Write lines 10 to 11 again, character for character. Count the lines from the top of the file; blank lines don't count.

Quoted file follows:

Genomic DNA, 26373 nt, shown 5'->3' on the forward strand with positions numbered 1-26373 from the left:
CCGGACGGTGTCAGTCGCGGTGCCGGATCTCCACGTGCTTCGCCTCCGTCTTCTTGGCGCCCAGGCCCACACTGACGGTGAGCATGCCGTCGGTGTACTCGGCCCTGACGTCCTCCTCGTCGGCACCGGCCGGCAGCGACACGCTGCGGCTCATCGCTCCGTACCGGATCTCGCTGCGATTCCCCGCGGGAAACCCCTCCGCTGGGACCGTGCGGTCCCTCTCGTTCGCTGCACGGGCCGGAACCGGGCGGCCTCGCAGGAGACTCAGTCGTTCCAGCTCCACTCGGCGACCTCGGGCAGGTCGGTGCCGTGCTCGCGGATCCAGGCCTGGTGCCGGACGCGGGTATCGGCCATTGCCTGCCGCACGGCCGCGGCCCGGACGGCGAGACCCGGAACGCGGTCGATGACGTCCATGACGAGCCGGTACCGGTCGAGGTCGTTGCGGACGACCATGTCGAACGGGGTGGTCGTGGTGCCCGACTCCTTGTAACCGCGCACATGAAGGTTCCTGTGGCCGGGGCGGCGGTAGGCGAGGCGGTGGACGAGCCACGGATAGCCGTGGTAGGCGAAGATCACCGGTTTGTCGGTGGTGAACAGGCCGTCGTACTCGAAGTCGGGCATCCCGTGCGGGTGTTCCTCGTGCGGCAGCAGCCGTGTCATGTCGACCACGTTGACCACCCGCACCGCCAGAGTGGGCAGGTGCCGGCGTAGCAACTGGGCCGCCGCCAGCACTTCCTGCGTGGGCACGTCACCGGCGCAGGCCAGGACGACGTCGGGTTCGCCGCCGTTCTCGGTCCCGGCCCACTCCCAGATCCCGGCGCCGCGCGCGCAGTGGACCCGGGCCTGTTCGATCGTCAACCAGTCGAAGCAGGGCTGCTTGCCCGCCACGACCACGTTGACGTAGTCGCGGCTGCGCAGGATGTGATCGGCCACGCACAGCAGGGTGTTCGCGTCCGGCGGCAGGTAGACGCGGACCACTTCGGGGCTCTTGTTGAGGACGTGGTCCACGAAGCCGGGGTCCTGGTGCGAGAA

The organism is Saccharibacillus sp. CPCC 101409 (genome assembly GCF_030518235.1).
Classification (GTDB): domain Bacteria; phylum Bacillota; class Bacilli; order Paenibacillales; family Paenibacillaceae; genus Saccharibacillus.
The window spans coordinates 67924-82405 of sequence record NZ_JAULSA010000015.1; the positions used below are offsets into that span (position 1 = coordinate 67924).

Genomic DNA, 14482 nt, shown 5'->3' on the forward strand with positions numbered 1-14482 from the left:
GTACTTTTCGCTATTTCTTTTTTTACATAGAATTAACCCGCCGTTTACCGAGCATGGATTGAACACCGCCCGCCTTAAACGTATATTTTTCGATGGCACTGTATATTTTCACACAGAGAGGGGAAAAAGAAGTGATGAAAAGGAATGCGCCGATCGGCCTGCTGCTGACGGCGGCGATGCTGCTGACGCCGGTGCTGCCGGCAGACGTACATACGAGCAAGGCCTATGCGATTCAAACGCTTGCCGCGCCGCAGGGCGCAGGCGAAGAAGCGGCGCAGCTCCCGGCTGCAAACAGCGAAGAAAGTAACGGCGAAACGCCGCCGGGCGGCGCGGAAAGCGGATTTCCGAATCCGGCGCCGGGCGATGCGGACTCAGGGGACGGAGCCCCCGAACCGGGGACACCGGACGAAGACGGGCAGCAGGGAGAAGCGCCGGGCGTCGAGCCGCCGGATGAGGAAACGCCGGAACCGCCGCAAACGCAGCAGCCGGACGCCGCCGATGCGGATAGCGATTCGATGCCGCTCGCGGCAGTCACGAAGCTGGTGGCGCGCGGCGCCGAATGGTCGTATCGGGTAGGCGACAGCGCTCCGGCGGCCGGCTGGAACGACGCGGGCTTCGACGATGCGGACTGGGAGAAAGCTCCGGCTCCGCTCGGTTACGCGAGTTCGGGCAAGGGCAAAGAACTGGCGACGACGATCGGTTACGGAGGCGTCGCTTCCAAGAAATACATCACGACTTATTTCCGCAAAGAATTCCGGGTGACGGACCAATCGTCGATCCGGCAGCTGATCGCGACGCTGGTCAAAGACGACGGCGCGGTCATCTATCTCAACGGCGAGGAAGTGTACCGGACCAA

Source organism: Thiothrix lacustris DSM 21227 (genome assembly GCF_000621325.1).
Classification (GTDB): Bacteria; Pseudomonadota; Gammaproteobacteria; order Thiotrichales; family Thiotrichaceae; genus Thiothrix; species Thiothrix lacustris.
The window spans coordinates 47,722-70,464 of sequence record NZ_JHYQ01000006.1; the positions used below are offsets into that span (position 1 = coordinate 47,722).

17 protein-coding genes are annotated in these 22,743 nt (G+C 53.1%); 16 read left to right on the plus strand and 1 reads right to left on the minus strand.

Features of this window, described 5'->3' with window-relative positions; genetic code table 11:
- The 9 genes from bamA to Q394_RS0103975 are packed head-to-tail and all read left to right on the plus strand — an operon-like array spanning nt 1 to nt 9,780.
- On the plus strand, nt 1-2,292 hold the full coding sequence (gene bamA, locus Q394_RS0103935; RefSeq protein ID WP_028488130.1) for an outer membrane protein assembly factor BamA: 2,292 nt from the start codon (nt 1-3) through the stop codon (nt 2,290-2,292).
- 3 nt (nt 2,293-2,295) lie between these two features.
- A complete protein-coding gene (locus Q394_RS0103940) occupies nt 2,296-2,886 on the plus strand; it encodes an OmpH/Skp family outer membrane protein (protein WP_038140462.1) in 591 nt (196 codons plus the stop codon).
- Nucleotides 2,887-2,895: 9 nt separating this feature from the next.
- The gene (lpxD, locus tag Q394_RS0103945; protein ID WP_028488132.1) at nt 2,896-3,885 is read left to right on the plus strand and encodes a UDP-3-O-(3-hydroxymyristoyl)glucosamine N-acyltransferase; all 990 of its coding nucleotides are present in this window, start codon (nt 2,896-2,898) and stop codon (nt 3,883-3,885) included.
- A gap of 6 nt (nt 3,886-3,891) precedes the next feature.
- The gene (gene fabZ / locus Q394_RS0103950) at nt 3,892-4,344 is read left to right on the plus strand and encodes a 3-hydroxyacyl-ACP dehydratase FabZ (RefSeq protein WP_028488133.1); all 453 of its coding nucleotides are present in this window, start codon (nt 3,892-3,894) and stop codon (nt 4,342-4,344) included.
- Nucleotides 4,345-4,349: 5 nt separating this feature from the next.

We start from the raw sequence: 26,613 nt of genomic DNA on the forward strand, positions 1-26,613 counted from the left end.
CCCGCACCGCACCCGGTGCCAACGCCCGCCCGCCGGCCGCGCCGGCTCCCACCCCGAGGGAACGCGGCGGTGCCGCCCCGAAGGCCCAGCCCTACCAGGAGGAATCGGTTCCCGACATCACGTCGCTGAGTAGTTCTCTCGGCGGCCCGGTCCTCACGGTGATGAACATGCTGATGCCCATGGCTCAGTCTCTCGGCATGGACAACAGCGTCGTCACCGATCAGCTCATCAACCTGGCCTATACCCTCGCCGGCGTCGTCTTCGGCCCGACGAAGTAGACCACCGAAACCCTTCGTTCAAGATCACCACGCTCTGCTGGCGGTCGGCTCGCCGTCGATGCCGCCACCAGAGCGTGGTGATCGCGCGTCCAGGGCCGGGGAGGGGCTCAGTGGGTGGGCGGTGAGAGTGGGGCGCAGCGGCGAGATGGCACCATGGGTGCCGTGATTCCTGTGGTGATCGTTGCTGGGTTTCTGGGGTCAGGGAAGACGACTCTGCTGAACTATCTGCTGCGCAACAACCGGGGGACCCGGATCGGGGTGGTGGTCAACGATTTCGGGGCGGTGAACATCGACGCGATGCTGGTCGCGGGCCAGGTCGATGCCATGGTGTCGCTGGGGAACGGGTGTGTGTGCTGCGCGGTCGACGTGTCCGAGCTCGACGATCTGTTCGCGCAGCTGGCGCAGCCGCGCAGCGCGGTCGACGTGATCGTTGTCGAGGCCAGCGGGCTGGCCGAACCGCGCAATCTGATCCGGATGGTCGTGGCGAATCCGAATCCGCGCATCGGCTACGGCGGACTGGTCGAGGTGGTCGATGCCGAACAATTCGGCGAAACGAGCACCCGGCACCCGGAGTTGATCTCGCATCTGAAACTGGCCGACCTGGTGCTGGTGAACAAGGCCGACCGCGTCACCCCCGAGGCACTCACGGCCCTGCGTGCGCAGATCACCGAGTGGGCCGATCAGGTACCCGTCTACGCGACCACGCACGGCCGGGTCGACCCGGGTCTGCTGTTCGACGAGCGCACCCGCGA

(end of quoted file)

The window spans coordinates 47,722-70,464 of sequence record NZ_JHYQ01000006.1; the positions used below are offsets into that span (position 1 = coordinate 47,722).

17 protein-coding genes are annotated in these 22,743 nt (G+C 53.1%); 16 read left to right on the plus strand and 1 reads right to left on the minus strand.